HistoryJanuary 8, 2020
Many historians point to the Stamp Act in March of 1765 as one of the pivotal events that caused the American Revolution. In his recent work, Frontier Rebels: The Fight for Independence in the American West, 1765-1776, Patrick Spero turns our attention away from this more traditional, urban story of the coming of the Revolution and instead focuses on the western American frontier. He argues that in order to understand the origins of the American Revolution, we must move beyond events like the Stamp Act and study the central role the frontier played in shaping opposition against the British Empire.
Much like the city dwellers united in their protest of imperial policies and taxation, western settlers on the frontier joined in their resentment of eastern elites and tyrannical power, their fear of Native Americans, and their resistance to British attempts to restore peace after Pontiac’s War in 1763-1764. For instance, Spero points to the Black Boys’ Rebellion in 1765, when a group of Pennsylvania frontiersmen sabotaged peace treaty negotiations between the British, represented by deputy superintendent of Indian Affairs George Croghan and diplomat Robert Callender, and the Ottawa tribe, represented by Chief Pontiac. The rebellion resulted in a bloody four-year conflict that effectively catalyzed the need for revolution on the frontier.
In this excerpt, Spero describes the Black Boys’ first attack on Croghan’s caravan in western Pennsylvania.
As dawn broke, they prepared for combat. They darkened their faces with charcoal, put on their Indian outfits, and prepared their rifles. By noon, they lined the road with five pairs of men crouching behind trees sixteen feet apart. Then, they waited.
Robert Allison, Elias Davidson, and the rest of [the Pack Train] crew spent the morning of March 6 loading their cargo back onto the horses. Their goal for the day was to make it past Sideling Hill and closer to Fort Ligonier; the last before Fort Pitt.
Their brigade, as they sometimes called it, started in its march to Sideling Hall with Allison in the rear and another driver, John Sampson, in the lead.
At one o’clock, as they traveled along the hillside, the sound of gunshots filled the afternoon air. As the smoke cleared, Allison heard war cried and whoops in the Indian style and saw men with blackened faces and outfitted in Native dress prowling about the front of the train. Soon Sampson came sprinting from the front, telling that they were under attack by the locals.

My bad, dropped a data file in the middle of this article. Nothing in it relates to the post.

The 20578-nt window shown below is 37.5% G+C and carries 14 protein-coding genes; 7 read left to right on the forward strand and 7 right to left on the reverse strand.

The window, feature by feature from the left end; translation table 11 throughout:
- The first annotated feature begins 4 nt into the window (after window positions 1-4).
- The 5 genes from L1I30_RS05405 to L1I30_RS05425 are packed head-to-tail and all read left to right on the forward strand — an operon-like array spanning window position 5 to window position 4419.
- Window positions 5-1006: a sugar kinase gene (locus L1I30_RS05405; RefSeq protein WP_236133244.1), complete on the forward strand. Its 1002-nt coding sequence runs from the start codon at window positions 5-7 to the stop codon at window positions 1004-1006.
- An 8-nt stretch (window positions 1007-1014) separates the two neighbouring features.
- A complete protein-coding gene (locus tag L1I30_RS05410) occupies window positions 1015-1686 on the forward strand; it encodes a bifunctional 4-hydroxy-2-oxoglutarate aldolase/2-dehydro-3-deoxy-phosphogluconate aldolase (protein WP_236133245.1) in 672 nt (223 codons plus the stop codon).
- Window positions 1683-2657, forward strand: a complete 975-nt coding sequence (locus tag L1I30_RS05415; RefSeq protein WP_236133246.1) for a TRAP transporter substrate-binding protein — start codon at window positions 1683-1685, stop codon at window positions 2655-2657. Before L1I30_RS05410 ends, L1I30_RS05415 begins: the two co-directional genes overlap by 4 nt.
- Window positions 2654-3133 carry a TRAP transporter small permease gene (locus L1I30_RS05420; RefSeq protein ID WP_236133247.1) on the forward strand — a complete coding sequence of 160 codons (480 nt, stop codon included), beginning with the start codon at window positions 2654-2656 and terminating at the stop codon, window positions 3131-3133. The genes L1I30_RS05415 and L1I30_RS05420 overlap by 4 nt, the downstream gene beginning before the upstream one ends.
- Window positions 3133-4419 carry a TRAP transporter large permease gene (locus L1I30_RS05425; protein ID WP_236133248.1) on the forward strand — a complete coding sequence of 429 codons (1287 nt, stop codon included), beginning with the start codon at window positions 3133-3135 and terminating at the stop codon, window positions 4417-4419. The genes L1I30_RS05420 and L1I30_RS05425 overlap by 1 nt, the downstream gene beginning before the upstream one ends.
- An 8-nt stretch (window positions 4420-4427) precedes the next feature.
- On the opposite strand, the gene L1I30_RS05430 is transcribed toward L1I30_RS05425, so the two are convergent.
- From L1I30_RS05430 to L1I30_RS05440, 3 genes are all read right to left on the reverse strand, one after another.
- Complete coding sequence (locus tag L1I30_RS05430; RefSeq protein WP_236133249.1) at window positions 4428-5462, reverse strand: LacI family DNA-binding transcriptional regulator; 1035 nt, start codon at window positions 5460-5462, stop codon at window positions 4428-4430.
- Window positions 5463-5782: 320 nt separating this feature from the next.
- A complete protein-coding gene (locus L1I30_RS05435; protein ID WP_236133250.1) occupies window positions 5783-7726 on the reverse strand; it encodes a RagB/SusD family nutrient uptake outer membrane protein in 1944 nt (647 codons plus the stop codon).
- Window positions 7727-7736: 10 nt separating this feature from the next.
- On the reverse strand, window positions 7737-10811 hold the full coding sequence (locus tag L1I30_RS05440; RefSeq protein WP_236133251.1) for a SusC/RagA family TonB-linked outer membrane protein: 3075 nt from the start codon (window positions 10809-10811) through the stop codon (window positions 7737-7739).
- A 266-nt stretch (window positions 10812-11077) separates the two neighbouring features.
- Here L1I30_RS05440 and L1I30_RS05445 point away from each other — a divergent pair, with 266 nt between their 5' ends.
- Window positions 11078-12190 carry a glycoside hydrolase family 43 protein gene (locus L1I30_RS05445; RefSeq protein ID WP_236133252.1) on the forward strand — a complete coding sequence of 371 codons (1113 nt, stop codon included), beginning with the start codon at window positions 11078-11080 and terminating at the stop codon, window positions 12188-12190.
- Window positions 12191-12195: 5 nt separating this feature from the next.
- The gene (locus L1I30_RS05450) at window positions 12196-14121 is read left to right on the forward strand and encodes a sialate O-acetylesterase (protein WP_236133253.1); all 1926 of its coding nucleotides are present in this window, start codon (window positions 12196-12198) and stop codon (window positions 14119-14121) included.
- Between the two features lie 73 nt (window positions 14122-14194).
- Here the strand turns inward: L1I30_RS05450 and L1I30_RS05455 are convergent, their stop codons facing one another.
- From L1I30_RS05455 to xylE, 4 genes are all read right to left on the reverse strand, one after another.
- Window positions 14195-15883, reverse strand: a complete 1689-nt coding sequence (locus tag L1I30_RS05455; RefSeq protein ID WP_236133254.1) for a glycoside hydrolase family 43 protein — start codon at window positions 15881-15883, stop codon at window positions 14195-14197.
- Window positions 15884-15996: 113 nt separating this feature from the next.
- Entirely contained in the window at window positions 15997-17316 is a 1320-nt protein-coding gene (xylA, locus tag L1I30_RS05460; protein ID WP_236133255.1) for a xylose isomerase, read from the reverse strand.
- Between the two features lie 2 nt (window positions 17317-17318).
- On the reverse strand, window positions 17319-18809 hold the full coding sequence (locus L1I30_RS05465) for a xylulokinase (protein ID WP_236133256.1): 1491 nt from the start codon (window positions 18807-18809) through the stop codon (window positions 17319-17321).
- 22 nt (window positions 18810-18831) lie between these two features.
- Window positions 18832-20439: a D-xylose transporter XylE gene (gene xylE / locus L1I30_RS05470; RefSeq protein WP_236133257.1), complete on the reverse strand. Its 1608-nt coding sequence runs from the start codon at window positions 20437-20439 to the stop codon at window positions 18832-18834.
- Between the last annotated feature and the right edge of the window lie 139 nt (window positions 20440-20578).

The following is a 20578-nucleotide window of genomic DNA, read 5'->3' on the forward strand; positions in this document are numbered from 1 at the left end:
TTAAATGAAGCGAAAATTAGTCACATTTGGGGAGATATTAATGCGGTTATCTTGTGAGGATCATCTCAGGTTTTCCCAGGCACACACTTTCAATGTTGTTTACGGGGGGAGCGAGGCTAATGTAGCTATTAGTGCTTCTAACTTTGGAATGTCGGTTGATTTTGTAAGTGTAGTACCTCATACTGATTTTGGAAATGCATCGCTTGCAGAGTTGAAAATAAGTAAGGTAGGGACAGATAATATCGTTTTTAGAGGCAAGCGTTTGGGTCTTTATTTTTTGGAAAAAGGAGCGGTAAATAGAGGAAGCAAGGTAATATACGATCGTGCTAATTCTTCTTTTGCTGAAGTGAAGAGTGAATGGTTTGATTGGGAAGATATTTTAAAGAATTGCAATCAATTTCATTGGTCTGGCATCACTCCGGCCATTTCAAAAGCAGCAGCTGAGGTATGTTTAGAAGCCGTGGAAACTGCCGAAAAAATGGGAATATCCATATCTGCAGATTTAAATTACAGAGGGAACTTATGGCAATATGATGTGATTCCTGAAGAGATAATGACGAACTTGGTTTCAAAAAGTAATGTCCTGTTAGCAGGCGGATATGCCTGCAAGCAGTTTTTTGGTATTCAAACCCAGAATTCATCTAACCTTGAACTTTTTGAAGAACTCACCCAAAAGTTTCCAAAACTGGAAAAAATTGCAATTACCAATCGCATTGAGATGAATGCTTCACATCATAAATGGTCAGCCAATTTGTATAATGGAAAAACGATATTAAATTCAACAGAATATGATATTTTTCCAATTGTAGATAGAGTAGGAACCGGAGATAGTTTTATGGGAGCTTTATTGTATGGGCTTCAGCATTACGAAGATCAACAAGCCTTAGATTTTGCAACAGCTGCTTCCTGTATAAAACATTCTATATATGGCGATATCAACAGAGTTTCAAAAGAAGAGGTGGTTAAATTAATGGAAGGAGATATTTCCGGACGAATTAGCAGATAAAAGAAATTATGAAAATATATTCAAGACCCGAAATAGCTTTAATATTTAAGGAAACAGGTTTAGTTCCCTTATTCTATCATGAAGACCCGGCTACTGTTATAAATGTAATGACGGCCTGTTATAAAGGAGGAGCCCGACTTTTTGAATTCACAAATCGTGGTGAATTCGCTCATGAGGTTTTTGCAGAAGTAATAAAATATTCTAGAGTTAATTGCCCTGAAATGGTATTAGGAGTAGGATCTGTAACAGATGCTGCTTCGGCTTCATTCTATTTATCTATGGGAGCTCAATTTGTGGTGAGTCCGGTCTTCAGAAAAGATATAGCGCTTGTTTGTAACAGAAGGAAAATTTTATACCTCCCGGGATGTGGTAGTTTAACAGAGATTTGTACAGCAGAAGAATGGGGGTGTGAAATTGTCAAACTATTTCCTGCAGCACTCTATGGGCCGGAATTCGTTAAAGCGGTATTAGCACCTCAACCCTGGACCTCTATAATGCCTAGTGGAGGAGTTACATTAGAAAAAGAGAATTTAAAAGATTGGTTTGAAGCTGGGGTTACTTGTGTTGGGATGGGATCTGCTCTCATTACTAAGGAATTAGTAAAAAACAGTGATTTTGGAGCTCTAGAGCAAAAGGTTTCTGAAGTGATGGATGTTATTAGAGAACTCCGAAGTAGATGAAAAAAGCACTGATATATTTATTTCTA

Allison raced to the scene. He found horses lying dead and cargo spilled. There was so much blood from the horses that it rain into a nearby stream, turning its water red. Resident of McConnellsburg, it was later said, learned of the Black Boys’ success when ‘the rivulet…dyed with blood…ran into the settlement below, carrying with it the stain of crime upon its surface.’ At the time, there was a creek in the region that bore the name Bloody Run. There is a disagreement about the origins of that creek’s name. Some say it was names after an incident in 1755 when Indians killed a group of colonists trying to build a road. Others claim it dates to an Indian massacre of colonists and their cattle. And then there are claims it was blood from the horses the Black Boys killed in 1765. All are legitimate reasons for the creek’s name. The many different origins of the name illustrate the violence that many colonists on the frontiers of North America experienced during the previous decade of warfare, especially in the region where the Black Boys lived. When Allison arrived at the head of the cargo train, he confronted a people whose rivers had been stained with blood for a decade.
Allison surveyed the destruction and demanded an explanation.
‘Pray, gentlemen, what would you have us do?’ a report written by James Smith claims the drivers asked of the Black Boys.
‘Collect all your loads to the front, and unload them in one place; take your private property, and immediately retire,’ was their supposed reply.
Such a polite talk certainly did not happen at the base of Sideling Hall on the March afternoon. Allison, for instance, testified that the Black Boys warned him that ‘if they did not leave the Goods and go off the Ground with the Horses in 15 Minutes they would Shoot the Horses and them Afterwards.’ But there’s a truth to Smith’s recollection. Testimony from the divers confirms that the Black Boys allowed Allison and the other drivers to collect their private belongings, telling them in words very similar to Smith’s account that ‘if they pleased they might bring off…anything that belonged to them.’
When the Black Boys opened the traders’ cask, their suspicions were partially confirmed. They discovered ‘blankets, shirts, vermillion, lead, beads, wampum, tomahawks’ scalping knives, &c—some of the items the frontier people feared would strengthen Native Americans for war. Bu they found no ammunition. As Allison and his crew retreated to Fort Loudon, he turned to see the cargo go up in flames—except for several large barrels of rum, which sat untouched. The Black Boys saved the rum and let the traders collect their belongings because they wanted to send a larger message to the authorities: they weren’t a lawless mob that simply destroyed private property, but instead a lawful group that targeted specific items they considered illegal.
The drivers arrived at Fort Loudon that night. Callender, who traveled behind the leading caravan, was furious when he heard the news. This was no lawful action, he declared. It was an insult to the Crown of unimaginable proportions: an estimated sixty-three wagonloads destroyed, worth £30,000, some said, more than most men will earn in their lifetime, destroyed. The commander of the Fort, Lieutenant Charles Grant, was shocked.
Read the Revolution is published biweekly by the Museum of the American Revolution to inspire learning about the history of the American Revolution and its ongoing relevance.